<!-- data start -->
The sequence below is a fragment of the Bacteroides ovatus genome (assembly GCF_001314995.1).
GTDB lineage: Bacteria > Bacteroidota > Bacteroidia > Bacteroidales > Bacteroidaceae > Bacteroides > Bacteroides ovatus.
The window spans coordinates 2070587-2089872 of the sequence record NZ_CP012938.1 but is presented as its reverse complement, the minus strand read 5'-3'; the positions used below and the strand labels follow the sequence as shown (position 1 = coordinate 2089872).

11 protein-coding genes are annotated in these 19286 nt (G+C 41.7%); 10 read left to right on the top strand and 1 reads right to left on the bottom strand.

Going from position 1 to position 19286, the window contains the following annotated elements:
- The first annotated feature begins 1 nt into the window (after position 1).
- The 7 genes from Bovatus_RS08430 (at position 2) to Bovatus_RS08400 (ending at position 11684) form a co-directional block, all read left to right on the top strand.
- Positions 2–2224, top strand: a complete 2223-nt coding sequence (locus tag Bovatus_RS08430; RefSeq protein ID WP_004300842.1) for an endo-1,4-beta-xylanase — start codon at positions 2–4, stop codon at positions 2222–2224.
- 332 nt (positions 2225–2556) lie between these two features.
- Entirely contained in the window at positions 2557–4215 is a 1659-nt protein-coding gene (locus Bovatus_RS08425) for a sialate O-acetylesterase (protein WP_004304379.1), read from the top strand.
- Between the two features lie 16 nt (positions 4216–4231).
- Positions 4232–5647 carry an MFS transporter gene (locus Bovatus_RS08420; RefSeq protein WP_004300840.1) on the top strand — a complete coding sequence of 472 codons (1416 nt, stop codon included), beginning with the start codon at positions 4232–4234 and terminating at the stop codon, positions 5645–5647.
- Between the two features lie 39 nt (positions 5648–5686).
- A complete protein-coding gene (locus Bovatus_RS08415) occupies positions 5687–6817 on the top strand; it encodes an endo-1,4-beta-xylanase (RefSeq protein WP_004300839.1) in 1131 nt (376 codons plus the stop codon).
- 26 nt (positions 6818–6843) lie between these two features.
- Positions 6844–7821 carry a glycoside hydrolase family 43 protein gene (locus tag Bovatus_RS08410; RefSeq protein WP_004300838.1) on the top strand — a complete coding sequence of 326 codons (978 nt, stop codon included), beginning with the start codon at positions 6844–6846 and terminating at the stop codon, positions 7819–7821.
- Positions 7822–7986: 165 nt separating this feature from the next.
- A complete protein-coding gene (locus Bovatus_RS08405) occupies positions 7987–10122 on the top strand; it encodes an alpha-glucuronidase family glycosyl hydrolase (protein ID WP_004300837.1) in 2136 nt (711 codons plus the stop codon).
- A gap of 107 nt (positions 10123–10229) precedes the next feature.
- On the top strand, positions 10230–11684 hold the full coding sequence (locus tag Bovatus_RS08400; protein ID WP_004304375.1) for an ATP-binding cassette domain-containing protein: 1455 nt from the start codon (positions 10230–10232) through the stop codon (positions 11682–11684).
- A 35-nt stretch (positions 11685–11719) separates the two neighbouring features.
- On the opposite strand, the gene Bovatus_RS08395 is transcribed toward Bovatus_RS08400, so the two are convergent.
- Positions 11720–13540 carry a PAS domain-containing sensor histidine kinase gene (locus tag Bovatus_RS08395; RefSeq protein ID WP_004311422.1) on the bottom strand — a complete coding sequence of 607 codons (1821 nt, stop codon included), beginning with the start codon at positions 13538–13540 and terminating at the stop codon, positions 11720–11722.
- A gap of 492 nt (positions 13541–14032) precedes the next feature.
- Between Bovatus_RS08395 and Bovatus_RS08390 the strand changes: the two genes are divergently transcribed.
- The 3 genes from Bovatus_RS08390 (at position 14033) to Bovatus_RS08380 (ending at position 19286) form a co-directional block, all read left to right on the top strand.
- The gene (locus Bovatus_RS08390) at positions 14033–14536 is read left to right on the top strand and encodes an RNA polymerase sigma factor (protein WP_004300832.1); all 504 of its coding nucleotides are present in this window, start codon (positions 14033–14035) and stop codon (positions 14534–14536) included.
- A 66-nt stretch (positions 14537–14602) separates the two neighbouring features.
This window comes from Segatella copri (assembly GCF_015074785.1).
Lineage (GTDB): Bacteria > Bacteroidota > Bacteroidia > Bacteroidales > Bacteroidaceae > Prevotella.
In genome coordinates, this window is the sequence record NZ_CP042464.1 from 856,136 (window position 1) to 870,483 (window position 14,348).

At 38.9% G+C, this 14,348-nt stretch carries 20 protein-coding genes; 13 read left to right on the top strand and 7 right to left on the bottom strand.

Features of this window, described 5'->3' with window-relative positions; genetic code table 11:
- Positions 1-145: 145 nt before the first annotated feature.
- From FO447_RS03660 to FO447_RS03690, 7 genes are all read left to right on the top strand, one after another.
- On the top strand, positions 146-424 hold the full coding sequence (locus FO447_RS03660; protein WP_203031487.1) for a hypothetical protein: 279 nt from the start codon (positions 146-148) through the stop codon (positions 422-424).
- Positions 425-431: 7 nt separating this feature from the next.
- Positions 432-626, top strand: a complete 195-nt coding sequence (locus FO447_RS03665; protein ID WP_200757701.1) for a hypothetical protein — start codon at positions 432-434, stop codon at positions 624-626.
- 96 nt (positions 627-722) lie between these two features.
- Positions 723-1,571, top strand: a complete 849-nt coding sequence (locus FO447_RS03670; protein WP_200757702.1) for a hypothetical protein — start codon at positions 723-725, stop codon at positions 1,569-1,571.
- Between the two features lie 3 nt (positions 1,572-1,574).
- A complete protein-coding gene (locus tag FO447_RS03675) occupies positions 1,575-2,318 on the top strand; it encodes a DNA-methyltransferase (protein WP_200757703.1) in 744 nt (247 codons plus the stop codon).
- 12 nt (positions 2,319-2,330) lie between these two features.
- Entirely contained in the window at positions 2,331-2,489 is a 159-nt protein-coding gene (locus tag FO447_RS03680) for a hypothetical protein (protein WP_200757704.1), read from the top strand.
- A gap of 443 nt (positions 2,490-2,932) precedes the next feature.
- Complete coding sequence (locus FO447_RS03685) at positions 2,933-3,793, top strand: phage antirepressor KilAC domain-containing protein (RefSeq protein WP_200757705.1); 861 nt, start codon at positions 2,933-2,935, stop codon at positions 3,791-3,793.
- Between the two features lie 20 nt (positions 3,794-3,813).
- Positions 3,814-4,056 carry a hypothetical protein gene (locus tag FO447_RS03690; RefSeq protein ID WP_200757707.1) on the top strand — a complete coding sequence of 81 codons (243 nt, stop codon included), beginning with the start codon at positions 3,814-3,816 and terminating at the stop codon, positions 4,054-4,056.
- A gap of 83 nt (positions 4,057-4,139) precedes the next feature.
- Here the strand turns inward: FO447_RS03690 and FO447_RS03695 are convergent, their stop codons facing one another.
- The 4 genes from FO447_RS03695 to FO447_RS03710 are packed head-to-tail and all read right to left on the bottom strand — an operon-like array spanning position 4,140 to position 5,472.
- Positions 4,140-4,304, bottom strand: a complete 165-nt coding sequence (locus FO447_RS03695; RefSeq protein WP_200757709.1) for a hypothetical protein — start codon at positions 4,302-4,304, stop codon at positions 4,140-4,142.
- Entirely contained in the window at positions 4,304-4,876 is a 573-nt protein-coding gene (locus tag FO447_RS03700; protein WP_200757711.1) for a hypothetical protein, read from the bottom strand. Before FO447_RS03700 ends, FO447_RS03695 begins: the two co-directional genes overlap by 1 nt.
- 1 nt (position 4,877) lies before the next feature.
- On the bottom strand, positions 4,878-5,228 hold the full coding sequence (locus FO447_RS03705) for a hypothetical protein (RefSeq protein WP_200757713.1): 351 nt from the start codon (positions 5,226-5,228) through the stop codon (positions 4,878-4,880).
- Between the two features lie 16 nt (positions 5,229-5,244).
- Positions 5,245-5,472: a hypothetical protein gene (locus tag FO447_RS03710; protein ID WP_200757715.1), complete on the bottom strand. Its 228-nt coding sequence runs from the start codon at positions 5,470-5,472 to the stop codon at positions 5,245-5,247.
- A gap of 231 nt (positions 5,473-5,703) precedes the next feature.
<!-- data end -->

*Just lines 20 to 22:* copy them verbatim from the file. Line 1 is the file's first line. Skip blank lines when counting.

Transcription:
- On the top strand, positions 10230–11684 hold the full coding sequence (locus tag Bovatus_RS08400; protein ID WP_004304375.1) for an ATP-binding cassette domain-containing protein: 1455 nt from the start codon (positions 10230–10232) through the stop codon (positions 11682–11684).
- A 35-nt stretch (positions 11685–11719) separates the two neighbouring features.
- On the opposite strand, the gene Bovatus_RS08395 is transcribed toward Bovatus_RS08400, so the two are convergent.